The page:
As such, Canadians could very well see a new coalition agreement formed in the wake of the next election. If the Liberals are able to regain some of the seats lost to the Conservatives and Bloc Quebecois; and the NDP is able to avoid losing the gains they've made (in Alberta, Quebec) and add to those gains in places like Saskatchewan (We're looking at you, Nettie Wiebe) the possibility to form a coalition government without the involvement of the Bloc Quebecois becomes possible.
I mention this, because by taking the Bloc out of the coalition, the Conservatives lose their talking point of 'getting in bed with the separatists', which was one of the major points that reflected very poorly on the first coalition idea.
As such, a Liberal - NDP coalition could form government, knowing that the Conservatives would never dare attempt to create their own coalition with the Bloc Quebecois.
Now, I mentioned a dire consequence for the Conservatives when I discussed the idea of another minority government. Perhaps I painted with broad strokes on that phrase, because the consequences are not really to the Conservative Party but rather to the leadership of Stephen Harper.
Since 2004, Stephen Harper has been struggling with the Canadian electorate to grant his party a majority government. Harper has undergone numerous elections as leader of his party, resulting in one loss, one less than substantial win, and one 'it was slightly better than last time' win.
Party leadership is a tumultuous thing; given that the successors are always waiting in the wings, sometimes with the knives out and waiting (Think Paul Martin to Jean Chretien), and there are always murmurs over the quality of the leadership being provided. And of course, every action is scrutinized under an electronic microscope.
In the 2008 Election, Harper was running an election campaign that for lack of a better phrase was his to lose. Stephane Dion was proving an ineffective Liberal Leader, and the election reflected this with the Liberals receiving their worst electoral result in decades...
And yet, the Harper Conservatives failed to form a majority government.
So, what does this mean for the next election?
It means, effectively, that Stephen Harper has the most riding on the next election and he is probably well aware of this. If the Conservatives fail to form a majority government, which is looking likely, Harper is going to face some difficult questions from his caucus and from his party.
This will be Harper's 4th attempt to form a majority government since 2004; as noted, he's had one loss in 2004, which was surprising in itself given the extent of the Sponsorship Scandal at this time. One less than impressive victory in 2006, where the Liberals still held on to a 103 seats in the House of Commons compared to the Conservative's 124.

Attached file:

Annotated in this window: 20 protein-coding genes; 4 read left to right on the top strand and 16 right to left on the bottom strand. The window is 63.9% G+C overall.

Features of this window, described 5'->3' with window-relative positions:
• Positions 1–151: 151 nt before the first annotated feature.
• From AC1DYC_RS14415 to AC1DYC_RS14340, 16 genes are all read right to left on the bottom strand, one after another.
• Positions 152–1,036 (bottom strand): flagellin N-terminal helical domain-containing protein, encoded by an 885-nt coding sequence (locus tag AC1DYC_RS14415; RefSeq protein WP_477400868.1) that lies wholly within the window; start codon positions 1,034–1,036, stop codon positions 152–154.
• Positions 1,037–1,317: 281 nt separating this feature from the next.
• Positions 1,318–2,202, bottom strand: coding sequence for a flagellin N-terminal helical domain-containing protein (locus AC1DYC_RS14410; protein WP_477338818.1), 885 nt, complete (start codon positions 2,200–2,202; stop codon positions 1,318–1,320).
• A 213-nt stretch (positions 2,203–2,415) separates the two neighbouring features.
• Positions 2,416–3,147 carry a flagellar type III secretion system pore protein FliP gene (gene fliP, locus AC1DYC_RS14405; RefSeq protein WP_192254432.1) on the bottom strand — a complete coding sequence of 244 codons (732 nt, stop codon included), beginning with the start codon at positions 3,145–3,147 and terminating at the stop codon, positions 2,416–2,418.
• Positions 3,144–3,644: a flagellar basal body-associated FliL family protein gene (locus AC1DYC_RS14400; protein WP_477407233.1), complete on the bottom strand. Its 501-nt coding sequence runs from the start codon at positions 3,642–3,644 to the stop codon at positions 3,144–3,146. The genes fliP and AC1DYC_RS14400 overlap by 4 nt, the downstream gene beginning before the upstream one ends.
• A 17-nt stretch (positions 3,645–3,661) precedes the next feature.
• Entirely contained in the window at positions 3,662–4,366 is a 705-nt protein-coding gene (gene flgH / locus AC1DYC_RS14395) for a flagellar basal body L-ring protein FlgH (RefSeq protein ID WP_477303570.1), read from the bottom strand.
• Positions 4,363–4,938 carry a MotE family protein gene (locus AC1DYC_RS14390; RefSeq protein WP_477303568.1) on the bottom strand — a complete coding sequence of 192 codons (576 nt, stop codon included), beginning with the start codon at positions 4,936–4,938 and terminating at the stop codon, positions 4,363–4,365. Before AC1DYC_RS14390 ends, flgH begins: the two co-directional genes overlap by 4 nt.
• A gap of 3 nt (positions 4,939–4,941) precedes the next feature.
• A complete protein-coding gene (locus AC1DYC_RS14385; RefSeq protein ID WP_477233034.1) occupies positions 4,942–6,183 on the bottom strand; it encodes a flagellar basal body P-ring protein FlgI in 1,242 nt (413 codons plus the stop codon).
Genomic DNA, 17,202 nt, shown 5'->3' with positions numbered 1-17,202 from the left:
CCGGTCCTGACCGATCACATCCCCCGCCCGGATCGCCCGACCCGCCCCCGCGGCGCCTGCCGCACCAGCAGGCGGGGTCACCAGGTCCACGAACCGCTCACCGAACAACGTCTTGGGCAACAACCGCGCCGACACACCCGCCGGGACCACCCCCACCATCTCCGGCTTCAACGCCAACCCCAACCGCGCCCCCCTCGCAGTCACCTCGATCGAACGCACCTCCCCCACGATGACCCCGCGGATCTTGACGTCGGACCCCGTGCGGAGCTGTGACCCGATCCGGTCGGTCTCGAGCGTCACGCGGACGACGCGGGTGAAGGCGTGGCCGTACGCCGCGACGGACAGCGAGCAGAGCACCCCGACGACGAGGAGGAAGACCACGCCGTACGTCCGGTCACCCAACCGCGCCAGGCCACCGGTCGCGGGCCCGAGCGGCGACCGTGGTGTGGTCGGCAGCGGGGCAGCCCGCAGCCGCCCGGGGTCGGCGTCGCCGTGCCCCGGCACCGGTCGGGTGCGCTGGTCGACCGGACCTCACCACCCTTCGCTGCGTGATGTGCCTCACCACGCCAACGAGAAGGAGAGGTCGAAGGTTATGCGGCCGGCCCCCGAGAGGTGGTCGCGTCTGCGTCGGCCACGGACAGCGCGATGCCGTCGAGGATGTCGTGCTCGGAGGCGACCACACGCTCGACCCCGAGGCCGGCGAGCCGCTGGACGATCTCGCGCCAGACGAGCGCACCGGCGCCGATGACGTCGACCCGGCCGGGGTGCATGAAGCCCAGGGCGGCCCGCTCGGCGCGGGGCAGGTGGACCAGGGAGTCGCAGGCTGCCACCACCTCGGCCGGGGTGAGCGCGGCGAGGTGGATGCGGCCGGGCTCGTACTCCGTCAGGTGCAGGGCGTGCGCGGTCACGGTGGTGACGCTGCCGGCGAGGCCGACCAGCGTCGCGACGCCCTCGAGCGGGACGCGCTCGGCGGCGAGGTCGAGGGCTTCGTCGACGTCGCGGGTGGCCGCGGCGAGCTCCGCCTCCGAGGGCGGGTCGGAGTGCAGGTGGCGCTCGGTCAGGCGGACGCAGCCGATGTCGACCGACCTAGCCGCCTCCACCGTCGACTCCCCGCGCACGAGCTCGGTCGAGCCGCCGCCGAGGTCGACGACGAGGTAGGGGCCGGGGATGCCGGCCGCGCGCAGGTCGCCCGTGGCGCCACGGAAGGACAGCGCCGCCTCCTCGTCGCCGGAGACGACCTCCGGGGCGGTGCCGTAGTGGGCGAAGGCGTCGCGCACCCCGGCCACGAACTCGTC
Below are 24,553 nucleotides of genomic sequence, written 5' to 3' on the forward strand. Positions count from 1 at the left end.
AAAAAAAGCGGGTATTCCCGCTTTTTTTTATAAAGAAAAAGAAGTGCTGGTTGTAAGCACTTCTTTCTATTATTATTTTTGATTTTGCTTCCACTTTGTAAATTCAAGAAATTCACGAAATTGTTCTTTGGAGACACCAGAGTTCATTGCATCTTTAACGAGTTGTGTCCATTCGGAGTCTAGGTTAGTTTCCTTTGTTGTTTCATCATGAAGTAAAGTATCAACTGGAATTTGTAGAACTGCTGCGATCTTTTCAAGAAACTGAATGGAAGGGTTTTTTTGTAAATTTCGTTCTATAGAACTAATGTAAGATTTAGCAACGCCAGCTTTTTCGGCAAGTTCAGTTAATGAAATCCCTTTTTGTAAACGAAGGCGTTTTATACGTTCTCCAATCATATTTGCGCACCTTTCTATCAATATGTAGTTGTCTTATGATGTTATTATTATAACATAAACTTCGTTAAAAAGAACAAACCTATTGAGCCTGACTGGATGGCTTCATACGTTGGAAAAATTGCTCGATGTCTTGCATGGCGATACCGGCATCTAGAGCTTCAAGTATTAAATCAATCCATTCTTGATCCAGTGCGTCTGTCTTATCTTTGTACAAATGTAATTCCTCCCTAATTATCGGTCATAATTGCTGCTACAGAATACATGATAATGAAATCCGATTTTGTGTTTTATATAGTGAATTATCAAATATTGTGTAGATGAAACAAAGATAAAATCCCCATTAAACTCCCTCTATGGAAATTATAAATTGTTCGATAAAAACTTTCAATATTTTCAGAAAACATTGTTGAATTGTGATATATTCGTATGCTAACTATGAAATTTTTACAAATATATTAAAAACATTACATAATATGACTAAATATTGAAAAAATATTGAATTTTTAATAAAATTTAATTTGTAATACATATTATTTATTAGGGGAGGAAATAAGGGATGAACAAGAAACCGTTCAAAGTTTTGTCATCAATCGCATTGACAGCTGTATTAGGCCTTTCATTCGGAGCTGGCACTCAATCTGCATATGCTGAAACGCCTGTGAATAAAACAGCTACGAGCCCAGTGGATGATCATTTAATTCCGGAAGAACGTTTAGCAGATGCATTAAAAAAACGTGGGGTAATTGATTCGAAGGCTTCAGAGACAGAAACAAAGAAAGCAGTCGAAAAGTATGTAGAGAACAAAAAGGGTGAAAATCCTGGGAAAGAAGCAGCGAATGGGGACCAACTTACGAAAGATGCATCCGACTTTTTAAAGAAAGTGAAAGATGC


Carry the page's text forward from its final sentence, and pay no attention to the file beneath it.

This led to a better victory in 2008, over the Dion Liberals, where the Liberals dropped to 77 seats compared to the Conservatives' 143...But, this was not the defeat that the Liberals were supposed to be heading for. Of course, it was the worst Liberal result in decades as noted before, but they were not completely crushed and the Conservatives were not able to form a majority.
And that is why there is much to be gained, and lost, for Harper in the next election.
If Harper fails to win a majority, even if the Conservatives form a minority without losing or gaining too many seats, Harper is going to face direct challenges to his leadership. After all, with two electoral victories already under his belt, a loss now or the failure to gain a majority is going to bring down Harper's leadership.
There are no doubt contenders waiting in the wings (Peter McKay, Tony Clement, and probably numerous others) who will use the opportunity of another Conservative failure to gain a majority as proof that Harper is unable to gain the trust of Canadians and unable to connect their party with Canadians.
As such, for the good of the party, a new leader will be needed.
So, why risk an election if Harper's time in the sun is riding on it? One could take it as proof that there is clamouring in Harper's party over his leadership, and the only way to silence it would be to risk an election and hope against hope for a majority, silencing his dissenters in an instant. Of course, this looks highly unlikely, so perhaps it is not a good example.
Either way, the coming election does mean a lot to Canadians as it could have a fundamental impact on the way our country is governed; but I guarantee you, it has a lot more meaning to Stephen Harper.